It seemed like a good idea at the time. Joining AARP, I mean. AARP is the American Association of Retired Persons, an organization with millions upon millions of members. Once you reach 50 you're eligible to join, so I did. I figured the discounts for hotel rooms and rental cars alone would be worth it.
Besides I had read about how much clout AARP has in Washington. Nobody in congress dares mess with this huge, united group of people, an abnormally high percentage of whom shows up at the polls. (So why hasn't Congress been intimidated into fixing Social Security yet?)
Like I said, it seemed like a good idea. The problem is that once you become a member of AARP, you automatically become an old person. You start to feel old. To act old. To think old.
Stuff starts hurting that didn't hurt before. Horseshoes and shuffleboard start to look like fun. You begin to wonder why these young whippersnappers just don't have any respect anymore.
And that's not all. When you call hotel and rental car 800 numbers and tell them you're a member of AARP, they start to talk to you real loud and real slow. And I swear, I detect just a trace of condescension in their voices as they offer a meager 5-percent discount.
But the worst part of being in AARP is that you get a free subscription to a magazine called Modern Maturity. It's a nice magazine and all, but every two months when it arrives, you are reminded yet again that you have crossed the threshold into another dimension the World of the Old People.
The March-April 2000 issue of Modern Maturity, for example, had Paul McCartney on the cover. Yes, that Paul McCartney. The Beatle.
The November-December 1999 cover pitched an article inside called "10 Legal Moves You Need to Make Now." I couldn't even make myself look at it. I'm just not ready to lock in the wording on my tombstone.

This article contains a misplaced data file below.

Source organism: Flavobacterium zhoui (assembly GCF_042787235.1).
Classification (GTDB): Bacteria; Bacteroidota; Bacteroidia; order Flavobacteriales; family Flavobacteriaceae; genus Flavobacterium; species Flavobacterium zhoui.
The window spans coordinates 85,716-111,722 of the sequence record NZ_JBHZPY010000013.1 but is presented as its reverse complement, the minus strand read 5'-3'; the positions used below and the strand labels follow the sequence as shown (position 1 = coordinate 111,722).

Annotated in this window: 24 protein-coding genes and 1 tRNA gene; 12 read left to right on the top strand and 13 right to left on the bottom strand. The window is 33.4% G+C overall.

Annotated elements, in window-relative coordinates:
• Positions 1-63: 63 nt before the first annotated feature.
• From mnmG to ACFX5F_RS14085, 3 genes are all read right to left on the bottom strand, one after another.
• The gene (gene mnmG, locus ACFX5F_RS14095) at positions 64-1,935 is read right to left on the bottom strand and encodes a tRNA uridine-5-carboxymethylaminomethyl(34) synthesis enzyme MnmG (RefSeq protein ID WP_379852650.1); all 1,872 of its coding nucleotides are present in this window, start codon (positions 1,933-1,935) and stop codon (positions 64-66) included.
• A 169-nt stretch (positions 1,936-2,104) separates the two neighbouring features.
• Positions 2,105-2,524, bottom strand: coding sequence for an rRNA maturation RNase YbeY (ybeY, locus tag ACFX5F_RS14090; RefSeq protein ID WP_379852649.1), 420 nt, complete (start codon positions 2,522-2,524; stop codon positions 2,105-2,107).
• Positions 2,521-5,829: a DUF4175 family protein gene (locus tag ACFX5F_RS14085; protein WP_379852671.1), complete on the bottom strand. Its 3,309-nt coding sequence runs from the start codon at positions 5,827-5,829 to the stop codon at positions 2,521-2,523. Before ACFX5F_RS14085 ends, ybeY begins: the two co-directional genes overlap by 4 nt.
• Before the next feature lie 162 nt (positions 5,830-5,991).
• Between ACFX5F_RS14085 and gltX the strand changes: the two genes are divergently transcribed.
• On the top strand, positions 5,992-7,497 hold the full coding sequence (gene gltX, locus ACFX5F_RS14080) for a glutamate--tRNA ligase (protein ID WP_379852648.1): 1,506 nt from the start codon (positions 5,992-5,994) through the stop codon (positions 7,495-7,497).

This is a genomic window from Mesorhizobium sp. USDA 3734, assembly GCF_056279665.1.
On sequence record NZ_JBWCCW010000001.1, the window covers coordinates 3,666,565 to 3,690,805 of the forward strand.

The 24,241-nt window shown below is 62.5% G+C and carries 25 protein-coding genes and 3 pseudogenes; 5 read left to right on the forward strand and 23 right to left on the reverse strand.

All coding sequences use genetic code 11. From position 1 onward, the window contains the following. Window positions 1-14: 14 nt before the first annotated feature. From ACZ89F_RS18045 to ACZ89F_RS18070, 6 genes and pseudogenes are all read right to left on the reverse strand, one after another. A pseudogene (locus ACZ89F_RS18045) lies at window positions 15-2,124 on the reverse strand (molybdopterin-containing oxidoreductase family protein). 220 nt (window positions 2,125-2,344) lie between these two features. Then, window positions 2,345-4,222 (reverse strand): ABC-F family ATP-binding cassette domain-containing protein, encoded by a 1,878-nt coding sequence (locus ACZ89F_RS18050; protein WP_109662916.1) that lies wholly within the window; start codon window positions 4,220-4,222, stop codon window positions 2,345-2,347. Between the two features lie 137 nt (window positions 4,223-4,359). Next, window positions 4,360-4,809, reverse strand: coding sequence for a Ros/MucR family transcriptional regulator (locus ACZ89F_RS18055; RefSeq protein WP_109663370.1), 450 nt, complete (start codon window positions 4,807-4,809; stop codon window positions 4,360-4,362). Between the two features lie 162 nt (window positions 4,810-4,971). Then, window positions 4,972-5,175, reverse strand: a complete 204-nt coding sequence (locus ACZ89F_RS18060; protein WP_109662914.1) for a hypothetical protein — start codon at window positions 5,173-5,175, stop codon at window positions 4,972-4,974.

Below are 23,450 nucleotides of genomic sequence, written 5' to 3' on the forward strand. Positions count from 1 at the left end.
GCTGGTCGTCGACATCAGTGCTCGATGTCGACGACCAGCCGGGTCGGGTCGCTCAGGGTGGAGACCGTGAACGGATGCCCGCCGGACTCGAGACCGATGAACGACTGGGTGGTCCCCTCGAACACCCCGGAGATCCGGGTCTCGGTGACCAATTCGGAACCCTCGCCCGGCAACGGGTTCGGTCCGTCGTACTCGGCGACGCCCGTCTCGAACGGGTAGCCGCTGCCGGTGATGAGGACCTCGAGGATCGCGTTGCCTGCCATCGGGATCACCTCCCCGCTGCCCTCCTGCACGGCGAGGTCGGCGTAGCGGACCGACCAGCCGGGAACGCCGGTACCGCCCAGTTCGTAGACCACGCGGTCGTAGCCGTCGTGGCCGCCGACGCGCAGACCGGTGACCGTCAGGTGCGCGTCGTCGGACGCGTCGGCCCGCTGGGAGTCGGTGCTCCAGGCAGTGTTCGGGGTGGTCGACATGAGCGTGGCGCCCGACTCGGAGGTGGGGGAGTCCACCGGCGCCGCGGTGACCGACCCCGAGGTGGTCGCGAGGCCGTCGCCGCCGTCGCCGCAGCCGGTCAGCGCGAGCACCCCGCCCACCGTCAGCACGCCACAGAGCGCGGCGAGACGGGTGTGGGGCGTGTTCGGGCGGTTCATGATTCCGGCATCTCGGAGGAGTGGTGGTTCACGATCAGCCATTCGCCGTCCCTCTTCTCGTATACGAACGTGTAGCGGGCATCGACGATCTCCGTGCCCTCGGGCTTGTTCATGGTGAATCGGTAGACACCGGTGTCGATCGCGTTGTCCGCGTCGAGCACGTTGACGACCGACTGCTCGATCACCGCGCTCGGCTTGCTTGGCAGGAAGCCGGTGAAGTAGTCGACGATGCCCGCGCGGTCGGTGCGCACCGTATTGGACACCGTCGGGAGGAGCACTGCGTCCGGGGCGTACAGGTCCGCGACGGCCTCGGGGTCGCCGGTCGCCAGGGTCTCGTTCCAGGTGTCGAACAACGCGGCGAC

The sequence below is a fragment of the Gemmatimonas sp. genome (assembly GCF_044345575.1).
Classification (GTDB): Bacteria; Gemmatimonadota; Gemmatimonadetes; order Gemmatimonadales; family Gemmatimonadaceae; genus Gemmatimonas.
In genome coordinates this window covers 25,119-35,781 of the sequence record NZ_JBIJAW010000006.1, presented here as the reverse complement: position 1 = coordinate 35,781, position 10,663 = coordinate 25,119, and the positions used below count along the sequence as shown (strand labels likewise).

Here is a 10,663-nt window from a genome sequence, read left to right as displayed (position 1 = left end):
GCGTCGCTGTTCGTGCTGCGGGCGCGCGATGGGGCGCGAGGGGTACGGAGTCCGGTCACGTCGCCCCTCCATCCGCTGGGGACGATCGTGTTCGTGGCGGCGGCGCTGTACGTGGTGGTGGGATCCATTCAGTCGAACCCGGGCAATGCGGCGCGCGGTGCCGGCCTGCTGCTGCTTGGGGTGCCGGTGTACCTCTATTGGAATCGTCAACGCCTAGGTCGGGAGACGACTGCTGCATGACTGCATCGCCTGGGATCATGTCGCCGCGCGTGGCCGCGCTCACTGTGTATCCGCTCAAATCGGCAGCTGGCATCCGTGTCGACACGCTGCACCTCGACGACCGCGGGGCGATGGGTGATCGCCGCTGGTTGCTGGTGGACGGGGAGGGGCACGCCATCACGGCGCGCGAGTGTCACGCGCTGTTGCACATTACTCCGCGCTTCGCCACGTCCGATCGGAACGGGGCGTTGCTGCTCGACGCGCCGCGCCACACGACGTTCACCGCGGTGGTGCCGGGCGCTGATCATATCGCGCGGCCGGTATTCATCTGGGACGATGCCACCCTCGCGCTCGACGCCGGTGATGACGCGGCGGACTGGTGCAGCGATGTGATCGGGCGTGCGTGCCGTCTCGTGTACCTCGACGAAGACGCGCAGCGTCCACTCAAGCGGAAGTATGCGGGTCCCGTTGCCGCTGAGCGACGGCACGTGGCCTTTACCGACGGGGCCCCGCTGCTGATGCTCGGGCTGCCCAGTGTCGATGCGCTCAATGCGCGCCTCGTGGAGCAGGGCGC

Back when the September-October 1999 Modern Maturity arrived, I thought this issue might be different. A headline on the cover blared, "Great Sex: What's age got to do with it?" But en route to an article called "Who's Sexy Now: The 50 sexiest people over 50" a full-page ad screamed at me, "Could you have cataracts?" Another asked, "Is it just forgetfulness...or Alzheimer's disease?"
By the time I remembered what I was looking for and got to the article, I was prepared for the worst. I wasn't disappointed.
Guess who's over 50 now? Try Richard Gere, Susan Sarandon, Phylicia Rashad, Tom Selleck, Dolly Parton, and Bruce Springsteen. Oh yeah, and Tina Turner, who's 103.
Just today the latest issue of Modern Maturity arrived, May-June 2000. Besides articles on Paul Newman (who is looking really old these days) and long-term care insurance (should you buy it now or later?), the cover promoted a feature inside called "The 50 Best Places to Live."
At last, I thought, a Modern Maturity that would make me feel good. Payson and the Rim country would surely be among the 50 greatest places to live. Even though I ache all over, my vision is blurry and my thinking is a little fuzzy, at least I am living in the right place. Even if I can't remember where that is.
After all, hadn't Payson recently been ranked the 10th fastest growing place to retire by Jacksonville State University? And didn't USA Today just rate us the 25th most popular place for second homes? Well, guess what? Modern Maturity did it to me again.
The 50 cities the magazine named were placed in top 10 lists in five different categories: College Towns, Big Cities, Small Towns, Green & Clean and Quirky. Four Arizona towns made the grade in three of the categories, but Payson was not among them.
Flagstaff and Tucson were rated numbers seven and eight respectively on the Green & Clean list, Prescott was rated ninth for Small Towns, and Bisbee came in ninth for Quirky. Now I hate to belittle any of our fellow Arizona communities, but Prescott and Bisbee? PUHLEEEZE!
I could see Prescott in a category called Small Towns with Big Rush Hours, and I could see Bisbee ranked high among Towns Full of Old Hippies. But among the best places for AARP members to live? I don't think so.
Seems to me that the Rim country should have fared better. Lord knows, we're every bit as Quirky as the next community. And show me an area that is Greener & Cleaner.
Then it struck me the category we would have done best in wasn't included in the competition. There are two things around here that are especially plentiful we've got lots of cliffs (as in the Mogollon Rim) and we have more than our share of manure (as in open grazing and cowboy yarnspinning).
All we have to do is convince the Modern Maturity folks to add a new category next year: Steep & Deep.